U.S. exported record amounts of liquefied natural gas in 2021

U.S. exports of liquefied natural gas (LNG) set a record high in 2021, averaging 9.7 billion cubic feet per day (Bcf/d), according to our most recent Natural Gas Monthly. U.S. LNG exports increased by 50% from 2020. The increase in U.S. LNG exports was driven by increased demand in both Europe and Asia (particularly China) and by expanding U.S. liquefaction capacity. In 2021, liquefaction at the six U.S. LNG export terminals averaged 102% of nameplate (or nominal) capacity and 89% of peak capacity, according to our estimates.March 28, 2022



Source: U.S. Energy Information Administration, Natural Gas Monthly

U.S. exports of liquefied natural gas (LNG) set a record high in 2021, averaging 9.7 billion cubic feet per day (Bcf/d), according to our most recent Natural Gas Monthly. U.S. LNG exports increased by 50% from 2020. The increase in U.S. LNG exports was driven by increased demand in both Europe and Asia (particularly China) and by expanding U.S. liquefaction capacity. In 2021, liquefaction at the six U.S. LNG export terminals averaged 102% of nameplate (or nominal) capacity and 89% of peak capacity, according to our estimates.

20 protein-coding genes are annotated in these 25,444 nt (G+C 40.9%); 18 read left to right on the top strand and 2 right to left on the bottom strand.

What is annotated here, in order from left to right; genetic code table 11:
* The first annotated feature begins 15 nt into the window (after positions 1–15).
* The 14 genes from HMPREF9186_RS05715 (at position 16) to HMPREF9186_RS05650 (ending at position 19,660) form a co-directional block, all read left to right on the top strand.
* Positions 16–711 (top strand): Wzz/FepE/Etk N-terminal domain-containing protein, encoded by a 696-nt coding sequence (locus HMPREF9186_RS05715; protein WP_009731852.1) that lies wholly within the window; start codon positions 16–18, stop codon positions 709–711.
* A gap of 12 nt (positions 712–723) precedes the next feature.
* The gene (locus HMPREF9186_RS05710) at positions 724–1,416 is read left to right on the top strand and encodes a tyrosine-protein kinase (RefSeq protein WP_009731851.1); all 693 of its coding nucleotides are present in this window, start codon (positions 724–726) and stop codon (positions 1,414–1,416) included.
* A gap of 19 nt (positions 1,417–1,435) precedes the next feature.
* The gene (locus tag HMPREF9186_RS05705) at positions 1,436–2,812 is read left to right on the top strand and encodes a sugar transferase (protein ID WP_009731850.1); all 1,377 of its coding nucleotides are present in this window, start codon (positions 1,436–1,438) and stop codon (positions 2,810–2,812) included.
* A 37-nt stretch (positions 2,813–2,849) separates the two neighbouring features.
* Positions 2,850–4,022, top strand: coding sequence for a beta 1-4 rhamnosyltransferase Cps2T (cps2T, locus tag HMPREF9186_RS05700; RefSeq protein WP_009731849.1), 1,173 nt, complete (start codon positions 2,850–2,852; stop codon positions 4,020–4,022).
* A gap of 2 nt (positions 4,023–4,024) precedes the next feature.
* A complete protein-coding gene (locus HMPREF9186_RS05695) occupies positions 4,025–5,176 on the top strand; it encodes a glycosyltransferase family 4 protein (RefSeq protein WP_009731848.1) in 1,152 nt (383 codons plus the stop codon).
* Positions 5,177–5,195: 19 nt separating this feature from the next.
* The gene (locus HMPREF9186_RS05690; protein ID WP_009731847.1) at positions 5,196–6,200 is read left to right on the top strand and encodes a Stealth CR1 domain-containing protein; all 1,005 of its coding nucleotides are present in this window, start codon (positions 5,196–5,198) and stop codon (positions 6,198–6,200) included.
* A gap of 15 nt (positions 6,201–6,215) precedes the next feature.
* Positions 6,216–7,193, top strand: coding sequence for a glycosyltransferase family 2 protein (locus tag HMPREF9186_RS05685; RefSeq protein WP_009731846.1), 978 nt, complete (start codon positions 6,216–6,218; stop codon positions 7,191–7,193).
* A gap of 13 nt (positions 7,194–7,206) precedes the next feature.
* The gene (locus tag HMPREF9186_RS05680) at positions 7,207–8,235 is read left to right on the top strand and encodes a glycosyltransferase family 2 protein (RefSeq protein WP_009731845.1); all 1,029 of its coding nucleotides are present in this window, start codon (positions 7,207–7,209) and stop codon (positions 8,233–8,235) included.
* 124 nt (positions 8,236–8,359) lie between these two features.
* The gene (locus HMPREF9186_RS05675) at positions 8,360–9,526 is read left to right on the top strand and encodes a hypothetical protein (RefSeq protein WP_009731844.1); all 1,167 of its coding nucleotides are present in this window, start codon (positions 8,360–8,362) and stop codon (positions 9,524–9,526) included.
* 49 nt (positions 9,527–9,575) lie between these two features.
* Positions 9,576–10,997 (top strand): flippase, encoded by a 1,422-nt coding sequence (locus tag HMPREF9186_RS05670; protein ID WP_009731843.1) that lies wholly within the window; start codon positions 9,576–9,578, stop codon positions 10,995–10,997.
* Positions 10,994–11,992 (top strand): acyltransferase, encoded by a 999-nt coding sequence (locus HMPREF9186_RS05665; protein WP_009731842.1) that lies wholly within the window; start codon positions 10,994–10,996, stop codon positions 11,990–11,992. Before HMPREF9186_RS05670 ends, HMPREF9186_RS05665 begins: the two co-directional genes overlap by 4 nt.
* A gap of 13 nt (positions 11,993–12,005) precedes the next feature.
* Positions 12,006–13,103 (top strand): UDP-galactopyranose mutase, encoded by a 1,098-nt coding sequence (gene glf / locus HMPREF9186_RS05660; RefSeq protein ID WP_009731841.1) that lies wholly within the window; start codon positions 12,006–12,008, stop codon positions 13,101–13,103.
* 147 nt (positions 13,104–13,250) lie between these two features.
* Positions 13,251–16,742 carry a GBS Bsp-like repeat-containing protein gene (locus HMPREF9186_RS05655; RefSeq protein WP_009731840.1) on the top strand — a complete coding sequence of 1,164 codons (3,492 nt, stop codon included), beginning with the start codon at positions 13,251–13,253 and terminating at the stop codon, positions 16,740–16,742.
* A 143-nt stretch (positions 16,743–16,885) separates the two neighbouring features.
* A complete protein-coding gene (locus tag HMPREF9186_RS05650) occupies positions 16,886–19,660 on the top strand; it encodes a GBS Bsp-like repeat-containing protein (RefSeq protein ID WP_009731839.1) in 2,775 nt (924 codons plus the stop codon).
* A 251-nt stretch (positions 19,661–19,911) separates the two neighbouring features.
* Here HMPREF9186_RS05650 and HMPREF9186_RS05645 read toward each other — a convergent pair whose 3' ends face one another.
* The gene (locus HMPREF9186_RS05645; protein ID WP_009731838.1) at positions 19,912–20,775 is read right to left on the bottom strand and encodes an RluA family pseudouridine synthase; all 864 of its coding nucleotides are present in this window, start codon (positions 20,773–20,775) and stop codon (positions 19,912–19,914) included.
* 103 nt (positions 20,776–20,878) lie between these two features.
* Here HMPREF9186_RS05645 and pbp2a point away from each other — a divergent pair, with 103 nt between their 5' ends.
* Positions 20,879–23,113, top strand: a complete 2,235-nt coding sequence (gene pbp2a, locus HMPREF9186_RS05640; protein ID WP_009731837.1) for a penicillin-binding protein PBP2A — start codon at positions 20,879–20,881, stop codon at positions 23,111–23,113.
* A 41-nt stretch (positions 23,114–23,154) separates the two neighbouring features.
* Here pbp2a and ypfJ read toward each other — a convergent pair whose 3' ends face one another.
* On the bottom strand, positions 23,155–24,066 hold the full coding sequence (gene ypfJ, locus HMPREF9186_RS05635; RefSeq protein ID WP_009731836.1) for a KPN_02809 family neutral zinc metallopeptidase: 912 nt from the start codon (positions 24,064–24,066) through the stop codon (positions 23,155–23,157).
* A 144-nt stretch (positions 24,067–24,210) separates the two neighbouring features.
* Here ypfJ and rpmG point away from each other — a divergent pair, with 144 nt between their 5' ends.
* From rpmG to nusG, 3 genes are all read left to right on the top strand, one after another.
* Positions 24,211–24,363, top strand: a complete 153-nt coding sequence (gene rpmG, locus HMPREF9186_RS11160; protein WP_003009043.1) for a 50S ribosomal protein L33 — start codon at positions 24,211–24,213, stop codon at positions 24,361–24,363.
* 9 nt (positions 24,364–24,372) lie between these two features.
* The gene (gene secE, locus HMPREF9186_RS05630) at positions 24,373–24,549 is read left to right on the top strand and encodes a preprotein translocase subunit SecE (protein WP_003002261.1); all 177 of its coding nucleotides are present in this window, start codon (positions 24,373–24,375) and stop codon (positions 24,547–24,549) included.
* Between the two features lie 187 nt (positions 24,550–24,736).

In 2021, U.S. LNG exports to Asia increased by 1.5 Bcf/d (51%). Last year, the United States became the third-largest LNG supplier to Asia, accounting for 12% of all LNG imports into Asia, after Australia (29%) and Qatar (21%), according to our estimates based on data from CEDIGAZ.

South Korea and China were nearly tied as the top two destinations for U.S. LNG exports, at 1.2 Bcf/d each. The increase in U.S. LNG exports to China (by 0.6 Bcf/d) was the largest increase among all destinations for U.S. LNG exports last year. Since China lowered tariffs on imports of LNG from the United States from 25% to 10% in 2019, U.S. LNG imports into China have increased. Japan was the third-largest importer of U.S. LNG in 2021, at 1.0 Bcf/d. Combined, these three countries accounted for 35% of all U.S. LNG exports in 2021.

European countries (including Turkey) were the destination of 3.3 Bcf/d of LNG imported from the United States during 2021–an increase of 0.8 Bcf/d (32%) compared with 2020. U.S. LNG exports to Europe increased in March and April 2021 following a cold winter in Europe, which significantly reduced the region’s natural gas held in storage. U.S. LNG exports to Europe declined in subsequent months as higher spot prices in Asia attracted larger volumes of flexible U.S. LNG supplies to Asia.

During the fourth quarter of 2021, U.S. LNG exports to Europe increased again as Europe’s natural gas storage inventories remained low and spot prices for natural gas in Europe exceeded those in Asia. The United States exported 6.7 Bcf/d of LNG to Europe in December 2021–a record volume that has since been surpassed in both January and February 2022.

U.S. LNG exports to Brazil increased by 0.5 Bcf/d in 2021 compared with 2020, averaging 0.8 Bcf/d on an annual basis. Last year, Brazil experienced its worst drought in more than 90 years, which limited hydroelectric power generation and led to more consumption of natural gas for electricity generation.

Principal contributor: Victoria Zaretskaya

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